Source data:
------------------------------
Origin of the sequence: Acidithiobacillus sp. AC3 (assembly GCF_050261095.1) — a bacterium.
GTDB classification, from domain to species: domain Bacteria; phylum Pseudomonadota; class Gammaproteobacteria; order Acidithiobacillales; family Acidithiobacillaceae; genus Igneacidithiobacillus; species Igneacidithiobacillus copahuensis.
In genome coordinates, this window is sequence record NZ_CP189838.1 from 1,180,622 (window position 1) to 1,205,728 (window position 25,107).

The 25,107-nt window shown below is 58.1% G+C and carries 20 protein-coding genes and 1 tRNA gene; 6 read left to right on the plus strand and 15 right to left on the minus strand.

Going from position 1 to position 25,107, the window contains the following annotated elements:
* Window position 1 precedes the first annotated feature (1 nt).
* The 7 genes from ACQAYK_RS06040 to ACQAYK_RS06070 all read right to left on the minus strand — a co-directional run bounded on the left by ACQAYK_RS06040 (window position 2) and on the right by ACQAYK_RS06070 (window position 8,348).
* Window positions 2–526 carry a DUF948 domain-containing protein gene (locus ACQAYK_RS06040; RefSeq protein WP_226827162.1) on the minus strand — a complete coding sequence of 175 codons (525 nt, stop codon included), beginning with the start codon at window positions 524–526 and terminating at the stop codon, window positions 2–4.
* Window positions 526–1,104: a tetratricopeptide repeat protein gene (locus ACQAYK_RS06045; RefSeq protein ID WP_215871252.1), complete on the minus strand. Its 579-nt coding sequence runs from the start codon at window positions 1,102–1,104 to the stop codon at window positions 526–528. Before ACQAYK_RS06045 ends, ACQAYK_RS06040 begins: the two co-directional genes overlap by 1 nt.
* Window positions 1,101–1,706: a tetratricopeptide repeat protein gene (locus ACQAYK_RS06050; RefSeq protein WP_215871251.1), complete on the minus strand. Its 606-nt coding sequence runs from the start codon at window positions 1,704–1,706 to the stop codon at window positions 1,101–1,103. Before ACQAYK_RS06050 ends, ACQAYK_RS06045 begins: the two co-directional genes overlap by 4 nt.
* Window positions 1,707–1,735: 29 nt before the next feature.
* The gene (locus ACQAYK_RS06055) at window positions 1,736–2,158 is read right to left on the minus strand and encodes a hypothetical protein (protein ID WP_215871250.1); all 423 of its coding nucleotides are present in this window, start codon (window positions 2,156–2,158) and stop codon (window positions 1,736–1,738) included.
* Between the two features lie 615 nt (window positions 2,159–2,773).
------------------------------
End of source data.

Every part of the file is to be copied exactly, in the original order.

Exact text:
Origin of the sequence: Acidithiobacillus sp. AC3 (assembly GCF_050261095.1) — a bacterium.
GTDB classification, from domain to species: domain Bacteria; phylum Pseudomonadota; class Gammaproteobacteria; order Acidithiobacillales; family Acidithiobacillaceae; genus Igneacidithiobacillus; species Igneacidithiobacillus copahuensis.
In genome coordinates, this window is sequence record NZ_CP189838.1 from 1,180,622 (window position 1) to 1,205,728 (window position 25,107).

The 25,107-nt window shown below is 58.1% G+C and carries 20 protein-coding genes and 1 tRNA gene; 6 read left to right on the plus strand and 15 right to left on the minus strand.

Going from position 1 to position 25,107, the window contains the following annotated elements:
* Window position 1 precedes the first annotated feature (1 nt).
* The 7 genes from ACQAYK_RS06040 to ACQAYK_RS06070 all read right to left on the minus strand — a co-directional run bounded on the left by ACQAYK_RS06040 (window position 2) and on the right by ACQAYK_RS06070 (window position 8,348).
* Window positions 2–526 carry a DUF948 domain-containing protein gene (locus ACQAYK_RS06040; RefSeq protein WP_226827162.1) on the minus strand — a complete coding sequence of 175 codons (525 nt, stop codon included), beginning with the start codon at window positions 524–526 and terminating at the stop codon, window positions 2–4.
* Window positions 526–1,104: a tetratricopeptide repeat protein gene (locus ACQAYK_RS06045; RefSeq protein ID WP_215871252.1), complete on the minus strand. Its 579-nt coding sequence runs from the start codon at window positions 1,102–1,104 to the stop codon at window positions 526–528. Before ACQAYK_RS06045 ends, ACQAYK_RS06040 begins: the two co-directional genes overlap by 1 nt.
* Window positions 1,101–1,706: a tetratricopeptide repeat protein gene (locus ACQAYK_RS06050; RefSeq protein WP_215871251.1), complete on the minus strand. Its 606-nt coding sequence runs from the start codon at window positions 1,704–1,706 to the stop codon at window positions 1,101–1,103. Before ACQAYK_RS06050 ends, ACQAYK_RS06045 begins: the two co-directional genes overlap by 4 nt.
* Window positions 1,707–1,735: 29 nt before the next feature.
* The gene (locus ACQAYK_RS06055) at window positions 1,736–2,158 is read right to left on the minus strand and encodes a hypothetical protein (protein ID WP_215871250.1); all 423 of its coding nucleotides are present in this window, start codon (window positions 2,156–2,158) and stop codon (window positions 1,736–1,738) included.
* Between the two features lie 615 nt (window positions 2,159–2,773).